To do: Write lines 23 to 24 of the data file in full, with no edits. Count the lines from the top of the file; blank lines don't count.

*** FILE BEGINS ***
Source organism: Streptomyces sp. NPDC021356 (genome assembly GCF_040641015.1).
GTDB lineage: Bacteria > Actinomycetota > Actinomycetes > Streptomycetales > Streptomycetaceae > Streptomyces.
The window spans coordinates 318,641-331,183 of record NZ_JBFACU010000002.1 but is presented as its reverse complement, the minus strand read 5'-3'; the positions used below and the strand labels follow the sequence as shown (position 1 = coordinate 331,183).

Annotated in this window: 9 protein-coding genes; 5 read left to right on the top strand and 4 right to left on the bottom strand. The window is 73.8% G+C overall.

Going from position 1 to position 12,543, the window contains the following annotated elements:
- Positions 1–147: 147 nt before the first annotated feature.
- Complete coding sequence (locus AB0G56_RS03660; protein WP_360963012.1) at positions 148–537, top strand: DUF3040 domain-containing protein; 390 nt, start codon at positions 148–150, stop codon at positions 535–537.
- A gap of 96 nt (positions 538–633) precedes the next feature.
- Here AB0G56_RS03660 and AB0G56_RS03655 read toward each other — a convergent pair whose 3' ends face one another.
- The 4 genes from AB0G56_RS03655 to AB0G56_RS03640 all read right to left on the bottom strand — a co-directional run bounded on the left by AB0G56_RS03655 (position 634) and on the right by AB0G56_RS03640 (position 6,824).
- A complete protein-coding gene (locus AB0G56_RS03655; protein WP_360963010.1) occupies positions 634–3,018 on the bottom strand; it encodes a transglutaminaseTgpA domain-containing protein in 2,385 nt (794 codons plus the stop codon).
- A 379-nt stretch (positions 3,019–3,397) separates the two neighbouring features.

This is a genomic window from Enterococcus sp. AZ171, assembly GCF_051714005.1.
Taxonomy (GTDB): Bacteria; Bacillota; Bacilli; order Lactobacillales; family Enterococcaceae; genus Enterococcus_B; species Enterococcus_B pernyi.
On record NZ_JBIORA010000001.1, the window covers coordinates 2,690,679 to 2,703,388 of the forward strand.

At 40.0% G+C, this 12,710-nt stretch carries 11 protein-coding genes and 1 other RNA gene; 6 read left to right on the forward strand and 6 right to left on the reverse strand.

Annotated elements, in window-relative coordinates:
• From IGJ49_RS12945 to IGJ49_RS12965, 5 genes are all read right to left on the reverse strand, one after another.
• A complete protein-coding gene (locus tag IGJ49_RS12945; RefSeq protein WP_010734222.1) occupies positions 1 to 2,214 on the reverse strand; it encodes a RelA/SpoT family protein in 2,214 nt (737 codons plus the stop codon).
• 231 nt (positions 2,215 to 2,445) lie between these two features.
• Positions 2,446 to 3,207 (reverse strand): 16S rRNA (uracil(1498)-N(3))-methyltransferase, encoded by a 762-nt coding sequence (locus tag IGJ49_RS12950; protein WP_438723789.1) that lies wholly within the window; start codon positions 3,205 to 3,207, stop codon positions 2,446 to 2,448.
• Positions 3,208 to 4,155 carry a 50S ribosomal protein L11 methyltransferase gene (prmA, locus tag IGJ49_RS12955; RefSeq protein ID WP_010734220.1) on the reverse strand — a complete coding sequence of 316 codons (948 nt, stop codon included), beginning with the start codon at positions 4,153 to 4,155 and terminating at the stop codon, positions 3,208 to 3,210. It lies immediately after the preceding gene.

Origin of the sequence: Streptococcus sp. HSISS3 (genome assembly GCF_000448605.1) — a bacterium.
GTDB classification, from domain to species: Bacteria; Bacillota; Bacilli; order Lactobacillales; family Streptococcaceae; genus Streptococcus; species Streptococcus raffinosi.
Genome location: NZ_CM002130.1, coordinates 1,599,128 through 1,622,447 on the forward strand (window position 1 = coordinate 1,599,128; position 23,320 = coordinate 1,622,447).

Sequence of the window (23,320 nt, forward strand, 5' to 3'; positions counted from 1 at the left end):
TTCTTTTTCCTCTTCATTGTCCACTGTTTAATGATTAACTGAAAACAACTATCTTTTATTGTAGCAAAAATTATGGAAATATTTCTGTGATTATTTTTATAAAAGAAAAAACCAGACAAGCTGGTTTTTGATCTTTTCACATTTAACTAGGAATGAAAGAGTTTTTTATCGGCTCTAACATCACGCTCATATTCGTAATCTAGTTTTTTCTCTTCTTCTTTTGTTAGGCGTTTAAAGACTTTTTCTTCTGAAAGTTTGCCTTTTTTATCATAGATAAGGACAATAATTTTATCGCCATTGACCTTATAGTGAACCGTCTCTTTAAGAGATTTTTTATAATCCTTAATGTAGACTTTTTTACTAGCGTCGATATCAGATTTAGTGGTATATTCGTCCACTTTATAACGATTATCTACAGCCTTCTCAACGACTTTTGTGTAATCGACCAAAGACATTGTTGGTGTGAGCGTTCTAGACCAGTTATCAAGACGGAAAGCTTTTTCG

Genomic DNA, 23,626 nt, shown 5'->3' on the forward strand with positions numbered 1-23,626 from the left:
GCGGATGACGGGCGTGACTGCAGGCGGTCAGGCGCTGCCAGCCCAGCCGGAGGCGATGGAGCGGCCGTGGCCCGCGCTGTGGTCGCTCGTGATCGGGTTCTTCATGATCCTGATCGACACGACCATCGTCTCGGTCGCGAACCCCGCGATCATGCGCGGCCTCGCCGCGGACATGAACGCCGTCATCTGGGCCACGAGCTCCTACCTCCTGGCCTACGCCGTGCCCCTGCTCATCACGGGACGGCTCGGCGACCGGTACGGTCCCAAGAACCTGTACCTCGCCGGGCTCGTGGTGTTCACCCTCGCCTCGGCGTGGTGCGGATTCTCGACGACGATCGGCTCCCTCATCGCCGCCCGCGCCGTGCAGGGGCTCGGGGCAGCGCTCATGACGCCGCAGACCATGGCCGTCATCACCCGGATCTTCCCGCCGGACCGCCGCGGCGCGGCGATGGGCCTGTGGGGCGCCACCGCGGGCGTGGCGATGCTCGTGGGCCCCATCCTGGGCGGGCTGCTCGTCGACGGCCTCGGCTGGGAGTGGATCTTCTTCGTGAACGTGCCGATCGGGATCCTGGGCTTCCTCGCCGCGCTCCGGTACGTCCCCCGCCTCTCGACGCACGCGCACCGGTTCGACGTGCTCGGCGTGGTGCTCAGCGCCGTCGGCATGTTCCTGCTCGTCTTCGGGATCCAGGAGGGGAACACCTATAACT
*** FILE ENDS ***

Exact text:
Origin of the sequence: Streptococcus sp. HSISS3 (genome assembly GCF_000448605.1) — a bacterium.
GTDB classification, from domain to species: Bacteria; Bacillota; Bacilli; order Lactobacillales; family Streptococcaceae; genus Streptococcus; species Streptococcus raffinosi.